In May of 2008 I began a blog series called “Why Marriage Is A Priority.” It was born out of the angst of my own struggle with singleness, a class I was taking called “Christian Life Issues” and a young man I was interested in who had no interest in being married or having a family. Those three separate events came together in my life to totally transform the way I viewed marriage.
God did a really good work in my mind and heart to enable me to think through why marriage and the family is important and to view the call to marriage as a high and worthy call. That was a radical change in my mindset. I went from a young single person who was very afraid of commitment and marriage (and even more scared that I would never get married so I would just tell people I didn’t want to just in case it didn’t ever happen) to a young single person who can affirm the goodness of marriage and is engaged in pursuing and preparing for marriage as best I can.
But this past Sunday night I had the chance to sit down and talk with a brother I really admire and respect who helped me rethink my view a bit (if you want to know what my view is, you can check out Why Marriage Is A Priority, Brother You’re Like A Six, and The Gift of Celibacy?).
There were two things I took away from that talk that I need to readjust in my thinking on marriage and singleness:
- I need to have an equally high view of both marriage and singleness. I can’t hold one as better than the other or that one or the other is “preferred” by Scripture.
- I need to speak in a more balanced way about marriage and singleness because what I choose not to say says a lot about what I believe and what those who follow me end up believing as well.
Let me explain. At one point in my post on “Why Marriage Is A Priority” I wrote,
I don’t think singleness is a punishment, a burden, or an indicator that there is something wrong or missing in someone. That’s why I say that marriage should be a priority for “most” because I don’t hold marriage as a standard that all people must attain to- some people are called and have a passion to display Christ in singleness and if that’s the case they should do it with everything they’ve got. And so long as I am not married, my goal is to put Christ on display in my singleness right along with those who are called to a lifetime of singleness.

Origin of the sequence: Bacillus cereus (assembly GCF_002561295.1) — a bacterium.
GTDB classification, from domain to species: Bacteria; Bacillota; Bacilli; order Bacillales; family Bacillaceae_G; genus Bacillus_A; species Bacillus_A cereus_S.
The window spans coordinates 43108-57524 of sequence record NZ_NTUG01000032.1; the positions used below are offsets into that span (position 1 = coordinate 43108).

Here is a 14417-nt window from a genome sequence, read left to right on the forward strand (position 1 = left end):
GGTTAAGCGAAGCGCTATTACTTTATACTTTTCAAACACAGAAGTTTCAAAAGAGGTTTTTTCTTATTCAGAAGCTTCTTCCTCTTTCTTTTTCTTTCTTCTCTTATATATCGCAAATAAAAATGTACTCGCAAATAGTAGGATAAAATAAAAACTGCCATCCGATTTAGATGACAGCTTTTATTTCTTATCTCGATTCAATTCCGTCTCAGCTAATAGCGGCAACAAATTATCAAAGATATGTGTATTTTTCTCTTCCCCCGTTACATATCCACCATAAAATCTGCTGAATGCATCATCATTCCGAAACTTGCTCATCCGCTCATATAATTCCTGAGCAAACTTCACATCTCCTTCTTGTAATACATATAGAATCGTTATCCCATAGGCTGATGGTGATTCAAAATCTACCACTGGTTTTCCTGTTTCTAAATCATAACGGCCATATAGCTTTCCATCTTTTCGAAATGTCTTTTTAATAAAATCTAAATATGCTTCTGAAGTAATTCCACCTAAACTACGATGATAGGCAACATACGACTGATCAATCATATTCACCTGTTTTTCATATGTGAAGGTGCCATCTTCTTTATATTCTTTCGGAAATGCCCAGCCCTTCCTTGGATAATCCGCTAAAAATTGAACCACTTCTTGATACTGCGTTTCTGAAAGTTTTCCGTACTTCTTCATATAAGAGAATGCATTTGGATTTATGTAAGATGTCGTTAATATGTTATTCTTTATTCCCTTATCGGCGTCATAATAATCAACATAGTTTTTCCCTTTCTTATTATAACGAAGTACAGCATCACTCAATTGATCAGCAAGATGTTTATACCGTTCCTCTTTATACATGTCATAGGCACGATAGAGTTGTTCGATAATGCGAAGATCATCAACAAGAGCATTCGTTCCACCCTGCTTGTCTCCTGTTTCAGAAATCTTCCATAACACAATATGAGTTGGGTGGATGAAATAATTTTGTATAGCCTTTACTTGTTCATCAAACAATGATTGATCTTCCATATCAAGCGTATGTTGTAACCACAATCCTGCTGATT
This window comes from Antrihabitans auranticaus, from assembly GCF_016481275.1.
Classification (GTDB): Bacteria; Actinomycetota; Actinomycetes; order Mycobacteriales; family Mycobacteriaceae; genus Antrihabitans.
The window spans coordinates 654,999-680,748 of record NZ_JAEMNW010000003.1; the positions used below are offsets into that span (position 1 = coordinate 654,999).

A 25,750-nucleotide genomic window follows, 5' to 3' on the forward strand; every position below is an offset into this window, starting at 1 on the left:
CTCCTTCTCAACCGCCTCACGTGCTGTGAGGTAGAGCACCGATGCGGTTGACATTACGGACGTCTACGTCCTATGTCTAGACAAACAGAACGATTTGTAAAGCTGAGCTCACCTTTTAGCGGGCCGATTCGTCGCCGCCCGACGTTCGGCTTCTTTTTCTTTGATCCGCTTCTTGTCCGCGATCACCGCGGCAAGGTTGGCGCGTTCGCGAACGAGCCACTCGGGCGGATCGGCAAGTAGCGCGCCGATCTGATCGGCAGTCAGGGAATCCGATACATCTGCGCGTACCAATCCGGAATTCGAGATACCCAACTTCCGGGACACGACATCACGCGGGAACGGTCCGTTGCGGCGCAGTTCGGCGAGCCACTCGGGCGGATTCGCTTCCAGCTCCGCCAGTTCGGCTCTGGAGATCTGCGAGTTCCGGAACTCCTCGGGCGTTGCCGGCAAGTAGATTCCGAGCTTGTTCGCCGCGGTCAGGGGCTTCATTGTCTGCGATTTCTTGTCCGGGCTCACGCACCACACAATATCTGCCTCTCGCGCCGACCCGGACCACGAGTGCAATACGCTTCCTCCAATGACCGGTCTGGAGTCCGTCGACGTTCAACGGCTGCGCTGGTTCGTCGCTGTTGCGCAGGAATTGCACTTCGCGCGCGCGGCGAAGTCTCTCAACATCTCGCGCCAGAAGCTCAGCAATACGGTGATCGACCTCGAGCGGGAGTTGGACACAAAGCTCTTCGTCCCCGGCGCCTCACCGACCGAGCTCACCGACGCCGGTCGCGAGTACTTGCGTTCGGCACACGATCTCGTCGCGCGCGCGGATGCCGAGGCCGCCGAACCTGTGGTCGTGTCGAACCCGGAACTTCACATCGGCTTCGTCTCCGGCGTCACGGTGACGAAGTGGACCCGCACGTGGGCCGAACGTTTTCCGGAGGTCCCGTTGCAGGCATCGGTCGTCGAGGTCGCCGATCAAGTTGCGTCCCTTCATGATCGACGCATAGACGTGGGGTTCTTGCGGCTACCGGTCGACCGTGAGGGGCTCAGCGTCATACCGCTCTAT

During our discussion on Sunday night, this brother pointed out that I don’t really say that any more. I don’t emphasize the goodness of singleness because I am so convinced that so many are pursuing it wrongly. I have come to see singleness as a way that so many have used to escape the discomfort and difficulties that marriage hold. What this brother pointed out is that I have taken up the cause of marriage and yet neglected to see that there are plenty of people who pursue marriage for the wrong reasons, too.
How could I forget how many girls I’ve talked to that want to be married so that they can have a man to provide for them, have a man to love them, be able to stay at home and still pay the bills? Just because these people exist, that doesn’t make the pursuit of marriage wrong. And just because there are people who are pursuing singleness for the wrong reasons doesn’t make biblical celibacy wrong. Both are valid options for the believer. What is not a valid option for Christ-followers is self-protection or self-centeredness, which are rooted in selfishness and pride. Just like sex isn’t the problem (lust is), so also singleness isn’t the problem (selfishness is.)